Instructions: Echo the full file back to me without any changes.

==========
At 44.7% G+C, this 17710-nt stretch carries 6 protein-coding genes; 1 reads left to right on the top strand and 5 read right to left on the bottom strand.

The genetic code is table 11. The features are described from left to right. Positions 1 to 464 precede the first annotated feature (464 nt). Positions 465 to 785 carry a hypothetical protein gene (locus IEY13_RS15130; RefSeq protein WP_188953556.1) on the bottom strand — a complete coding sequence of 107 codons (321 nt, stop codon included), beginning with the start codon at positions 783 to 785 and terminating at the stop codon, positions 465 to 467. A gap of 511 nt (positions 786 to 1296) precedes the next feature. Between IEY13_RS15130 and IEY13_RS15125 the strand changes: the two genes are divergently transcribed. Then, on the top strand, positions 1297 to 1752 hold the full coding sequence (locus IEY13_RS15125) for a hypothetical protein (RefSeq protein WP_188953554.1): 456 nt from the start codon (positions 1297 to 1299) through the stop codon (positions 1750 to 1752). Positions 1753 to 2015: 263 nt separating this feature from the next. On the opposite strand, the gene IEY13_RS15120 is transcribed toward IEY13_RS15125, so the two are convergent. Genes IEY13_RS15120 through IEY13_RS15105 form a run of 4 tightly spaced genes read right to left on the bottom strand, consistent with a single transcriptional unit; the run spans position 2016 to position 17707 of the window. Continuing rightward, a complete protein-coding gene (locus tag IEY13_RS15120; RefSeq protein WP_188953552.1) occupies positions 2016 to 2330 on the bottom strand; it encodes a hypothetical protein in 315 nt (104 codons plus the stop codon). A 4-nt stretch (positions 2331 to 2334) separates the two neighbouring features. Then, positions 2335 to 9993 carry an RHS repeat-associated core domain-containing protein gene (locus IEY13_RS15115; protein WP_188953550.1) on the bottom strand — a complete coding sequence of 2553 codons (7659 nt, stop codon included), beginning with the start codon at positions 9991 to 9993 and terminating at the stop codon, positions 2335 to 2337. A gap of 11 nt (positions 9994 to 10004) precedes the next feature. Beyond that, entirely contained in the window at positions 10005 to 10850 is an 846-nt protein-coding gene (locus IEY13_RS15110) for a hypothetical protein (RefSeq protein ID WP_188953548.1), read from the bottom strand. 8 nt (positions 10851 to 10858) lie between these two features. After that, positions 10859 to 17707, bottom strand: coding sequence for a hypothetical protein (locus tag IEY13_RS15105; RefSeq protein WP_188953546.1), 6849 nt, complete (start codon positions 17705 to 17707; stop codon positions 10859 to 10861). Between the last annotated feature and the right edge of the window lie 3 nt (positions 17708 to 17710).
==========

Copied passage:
At 44.7% G+C, this 17710-nt stretch carries 6 protein-coding genes; 1 reads left to right on the top strand and 5 read right to left on the bottom strand.

The genetic code is table 11. The features are described from left to right. Positions 1 to 464 precede the first annotated feature (464 nt). Positions 465 to 785 carry a hypothetical protein gene (locus IEY13_RS15130; RefSeq protein WP_188953556.1) on the bottom strand — a complete coding sequence of 107 codons (321 nt, stop codon included), beginning with the start codon at positions 783 to 785 and terminating at the stop codon, positions 465 to 467. A gap of 511 nt (positions 786 to 1296) precedes the next feature. Between IEY13_RS15130 and IEY13_RS15125 the strand changes: the two genes are divergently transcribed. Then, on the top strand, positions 1297 to 1752 hold the full coding sequence (locus IEY13_RS15125) for a hypothetical protein (RefSeq protein WP_188953554.1): 456 nt from the start codon (positions 1297 to 1299) through the stop codon (positions 1750 to 1752). Positions 1753 to 2015: 263 nt separating this feature from the next. On the opposite strand, the gene IEY13_RS15120 is transcribed toward IEY13_RS15125, so the two are convergent. Genes IEY13_RS15120 through IEY13_RS15105 form a run of 4 tightly spaced genes read right to left on the bottom strand, consistent with a single transcriptional unit; the run spans position 2016 to position 17707 of the window. Continuing rightward, a complete protein-coding gene (locus tag IEY13_RS15120; RefSeq protein WP_188953552.1) occupies positions 2016 to 2330 on the bottom strand; it encodes a hypothetical protein in 315 nt (104 codons plus the stop codon). A 4-nt stretch (positions 2331 to 2334) separates the two neighbouring features. Then, positions 2335 to 9993 carry an RHS repeat-associated core domain-containing protein gene (locus IEY13_RS15115; protein WP_188953550.1) on the bottom strand — a complete coding sequence of 2553 codons (7659 nt, stop codon included), beginning with the start codon at positions 9991 to 9993 and terminating at the stop codon, positions 2335 to 2337. A gap of 11 nt (positions 9994 to 10004) precedes the next feature. Beyond that, entirely contained in the window at positions 10005 to 10850 is an 846-nt protein-coding gene (locus IEY13_RS15110) for a hypothetical protein (RefSeq protein ID WP_188953548.1), read from the bottom strand. 8 nt (positions 10851 to 10858) lie between these two features. After that, positions 10859 to 17707, bottom strand: coding sequence for a hypothetical protein (locus tag IEY13_RS15105; RefSeq protein WP_188953546.1), 6849 nt, complete (start codon positions 17705 to 17707; stop codon positions 10859 to 10861). Between the last annotated feature and the right edge of the window lie 3 nt (positions 17708 to 17710).